Maryland adds 2,900 jobs in July with unemployment steady at 4.3 percent

Maryland's unemployment rate remained steady in July as the state gained nearly 3,000 jobs, driven by strong growth in professional and business services, the U.S. Labor Department said.

The Bureau of Labor Statistics reported the state's jobless rate Friday at 4.3 percent, the same as in June and lower than the national rate of 4.9 percent.


July was the seventh month this year in which Maryland posted month-over-month job gains — though the Labor Department revised a June preliminary estimate from a gain of 9,800 jobs to 6,900.

Maryland's jobless rate has fallen significantly from July 2015, when it was 5.1 percent, to hold steady at a "pretty low" rate, said Ann Battle Macheras, an economist and vice president of research for the Federal Reserve Bank of Richmond.


"Over the year, unemployment came down and ... we've had decent job growth from month to month," Macheras said.

"It may have decelerated a little bit this month, but there's still growth in Maryland that's better than the national average," she said. "We've got a larger percentage of that labor force that's able to get jobs."

The Baltimore area's economy is driving employment growth for the state, she said.

July employment gains in Maryland were especially strong in the professional and business services sector, with an increase of 6,200 jobs, and in the education and health services sector, with a gain of 2,900.

Hiring has picked up along with business this year for Hampstead-based C.J. Miller, a construction and excavation firm that has hired more than 100 people, including drivers, mechanics, heavy equipment operators, laborers, project managers and others, said David Slivosky, the company's human resources director. The company has expanded to 480 workers and expects to grow to 500 by the end of the year.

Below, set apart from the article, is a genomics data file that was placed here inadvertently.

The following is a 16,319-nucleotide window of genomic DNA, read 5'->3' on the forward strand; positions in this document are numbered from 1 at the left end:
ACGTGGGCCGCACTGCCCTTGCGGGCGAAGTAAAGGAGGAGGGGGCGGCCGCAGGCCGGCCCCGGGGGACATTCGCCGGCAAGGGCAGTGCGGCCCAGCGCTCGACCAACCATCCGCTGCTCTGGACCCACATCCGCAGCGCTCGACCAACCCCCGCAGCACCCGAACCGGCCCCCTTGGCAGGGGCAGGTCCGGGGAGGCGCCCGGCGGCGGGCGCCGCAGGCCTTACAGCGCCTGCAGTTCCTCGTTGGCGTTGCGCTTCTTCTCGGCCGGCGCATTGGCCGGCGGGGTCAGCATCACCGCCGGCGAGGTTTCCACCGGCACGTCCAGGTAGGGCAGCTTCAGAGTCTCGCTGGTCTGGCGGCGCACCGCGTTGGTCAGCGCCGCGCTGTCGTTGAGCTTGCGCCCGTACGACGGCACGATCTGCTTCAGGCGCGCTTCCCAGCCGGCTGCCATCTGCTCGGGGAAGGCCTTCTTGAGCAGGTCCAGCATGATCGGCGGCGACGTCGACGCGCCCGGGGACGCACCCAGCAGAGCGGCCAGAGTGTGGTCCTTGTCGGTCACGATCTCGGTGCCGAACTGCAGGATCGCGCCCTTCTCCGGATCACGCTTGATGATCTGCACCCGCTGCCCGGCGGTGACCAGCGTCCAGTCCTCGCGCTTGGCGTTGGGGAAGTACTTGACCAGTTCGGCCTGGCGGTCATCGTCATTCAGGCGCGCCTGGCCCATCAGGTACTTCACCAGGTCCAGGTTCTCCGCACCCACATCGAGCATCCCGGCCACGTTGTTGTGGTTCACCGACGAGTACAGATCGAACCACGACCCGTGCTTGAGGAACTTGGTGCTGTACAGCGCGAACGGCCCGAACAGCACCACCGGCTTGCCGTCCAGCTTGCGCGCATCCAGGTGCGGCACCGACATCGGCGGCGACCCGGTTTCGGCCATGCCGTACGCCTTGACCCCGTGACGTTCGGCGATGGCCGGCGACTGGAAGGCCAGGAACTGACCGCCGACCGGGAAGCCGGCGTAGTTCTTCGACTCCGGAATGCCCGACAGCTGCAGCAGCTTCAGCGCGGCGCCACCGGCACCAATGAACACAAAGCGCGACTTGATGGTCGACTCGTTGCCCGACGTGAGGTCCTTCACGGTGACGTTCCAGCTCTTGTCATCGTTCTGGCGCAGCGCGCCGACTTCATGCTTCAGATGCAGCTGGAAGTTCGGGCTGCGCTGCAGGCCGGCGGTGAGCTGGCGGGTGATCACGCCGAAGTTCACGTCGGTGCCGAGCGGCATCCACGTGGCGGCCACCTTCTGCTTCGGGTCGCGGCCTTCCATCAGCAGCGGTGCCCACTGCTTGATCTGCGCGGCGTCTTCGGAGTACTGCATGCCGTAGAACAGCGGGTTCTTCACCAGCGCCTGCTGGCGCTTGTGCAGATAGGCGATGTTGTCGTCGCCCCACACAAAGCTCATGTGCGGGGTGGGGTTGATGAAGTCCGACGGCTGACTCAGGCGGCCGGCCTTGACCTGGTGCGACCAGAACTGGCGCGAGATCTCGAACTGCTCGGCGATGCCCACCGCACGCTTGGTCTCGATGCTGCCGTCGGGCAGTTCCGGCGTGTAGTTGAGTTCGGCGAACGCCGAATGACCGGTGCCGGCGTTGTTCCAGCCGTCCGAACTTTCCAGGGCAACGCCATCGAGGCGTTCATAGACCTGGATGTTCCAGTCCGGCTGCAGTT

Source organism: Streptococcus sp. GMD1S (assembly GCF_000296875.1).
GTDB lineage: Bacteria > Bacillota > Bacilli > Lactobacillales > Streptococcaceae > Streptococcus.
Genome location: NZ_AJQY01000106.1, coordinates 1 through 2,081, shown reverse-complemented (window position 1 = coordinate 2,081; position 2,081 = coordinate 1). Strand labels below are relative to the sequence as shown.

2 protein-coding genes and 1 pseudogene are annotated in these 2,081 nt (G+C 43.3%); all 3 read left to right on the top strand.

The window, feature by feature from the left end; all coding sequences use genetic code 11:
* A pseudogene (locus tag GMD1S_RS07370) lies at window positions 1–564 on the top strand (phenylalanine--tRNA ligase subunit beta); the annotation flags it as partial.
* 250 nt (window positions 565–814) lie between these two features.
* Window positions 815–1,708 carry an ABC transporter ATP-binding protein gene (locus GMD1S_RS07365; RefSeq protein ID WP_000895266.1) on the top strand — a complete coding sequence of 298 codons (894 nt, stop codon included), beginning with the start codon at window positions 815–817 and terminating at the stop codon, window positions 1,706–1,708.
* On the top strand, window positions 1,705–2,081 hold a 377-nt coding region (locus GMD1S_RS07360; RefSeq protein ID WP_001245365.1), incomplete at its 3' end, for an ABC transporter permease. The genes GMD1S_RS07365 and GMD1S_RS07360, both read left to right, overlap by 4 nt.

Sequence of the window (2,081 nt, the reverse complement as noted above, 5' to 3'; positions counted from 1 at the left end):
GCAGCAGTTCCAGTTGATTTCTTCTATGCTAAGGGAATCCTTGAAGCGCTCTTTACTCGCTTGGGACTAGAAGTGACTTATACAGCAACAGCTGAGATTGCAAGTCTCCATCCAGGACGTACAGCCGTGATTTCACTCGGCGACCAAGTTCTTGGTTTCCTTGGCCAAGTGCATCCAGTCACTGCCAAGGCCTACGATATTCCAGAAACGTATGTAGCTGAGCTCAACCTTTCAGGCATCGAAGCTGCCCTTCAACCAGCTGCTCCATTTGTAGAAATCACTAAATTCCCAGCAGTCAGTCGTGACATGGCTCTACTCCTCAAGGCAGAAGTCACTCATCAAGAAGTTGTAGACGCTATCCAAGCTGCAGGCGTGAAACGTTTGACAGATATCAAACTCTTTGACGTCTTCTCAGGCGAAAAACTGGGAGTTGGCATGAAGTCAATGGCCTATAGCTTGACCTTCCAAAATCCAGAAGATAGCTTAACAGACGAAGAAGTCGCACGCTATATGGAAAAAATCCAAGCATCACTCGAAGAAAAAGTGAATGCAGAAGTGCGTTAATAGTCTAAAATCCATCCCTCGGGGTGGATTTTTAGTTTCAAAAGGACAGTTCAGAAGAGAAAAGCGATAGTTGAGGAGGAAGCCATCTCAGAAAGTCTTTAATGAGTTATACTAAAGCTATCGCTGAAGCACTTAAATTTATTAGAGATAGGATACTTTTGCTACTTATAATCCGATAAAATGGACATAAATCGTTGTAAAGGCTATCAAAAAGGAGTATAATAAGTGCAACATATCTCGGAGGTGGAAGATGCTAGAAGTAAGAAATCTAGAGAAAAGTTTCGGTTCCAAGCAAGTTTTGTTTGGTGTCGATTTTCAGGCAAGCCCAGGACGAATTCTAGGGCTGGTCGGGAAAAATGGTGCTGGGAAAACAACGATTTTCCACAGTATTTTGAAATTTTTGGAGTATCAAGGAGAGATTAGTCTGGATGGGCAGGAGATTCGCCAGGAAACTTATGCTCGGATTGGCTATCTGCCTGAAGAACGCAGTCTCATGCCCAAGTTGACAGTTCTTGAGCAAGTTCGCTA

"We have a lot of business on the books right now," enabling the company to hire and invest in a new plant and new equipment, Slivosky said. "When the economy is healthy, there's confidence to do things like that."

But the state lost jobs in government, leisure and hospitality, and trade, transportation and utilities. Private-sector gains of 7,300 jobs were offset by 4,400 losses in the public sector, bringing the number of jobs gained in July to 2,900.

Slower growth in Maryland's public sector "seems to keep a lid on overall momentum," said Mekael Teshome, an economist with PNC Financial Services Group.


"Maryland is recovering," he said. "It is moving in the right direction. But it is a slow pace and a bumpy ride."

The state is benefiting from strong growth in the Washington area that is bringing jobs to suburban Maryland, said Anirban Basu, an economist and CEO of the Sage Policy Group Inc.

"When people speak about job creation in the Washington area, it has [previously] been about Northern Virginia, but not now," Basu said.

Job growth has also accelerated in Howard and Anne Arundel counties, where consumer spending has been strong and growing cybersecurity firms are located, he said.

"Over the past year, the state has been adding jobs at a faster clip than the balance of the country," he said.

Baltimore-based Gable is in the midst of a hiring spree, thanks to its expansion from a traditional signage company into one that also provides digital displays and media and LED lighting systems. The company has a couple of dozen job openings, spurred by growing demand for new technology from clients such as retail centers, stadiums and casinos across the country.

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The company is growing faster than it can find workers to fill jobs as fabricators, technicians, project managers and graphic designers, said Matt Gable, executive vice president and chief operating officer.

"Our struggle right now ... is we can't find the right type of help," Gable said.

Training programs are helping to boost job creation. More than 1,000 residents have been placed through the state's industry-led EARN Maryland program, said officials with the state Department of Labor, Licensing and Regulation.

"Businesses are returning to and expanding in our state, and that means more jobs and more opportunities for our top-notch workforce," Gov. Larry Hogan said in a statement.

Nationally, unemployment rates were significantly higher in July in seven states, lower in three and stable in Maryland and the rest of the U.S., the Labor Department reported.

South Dakota and New Hampshire had the lowest jobless rates last month, at 2.8 percent and 2.9 percent, respectively, while Alaska had the highest at 6.7 percent.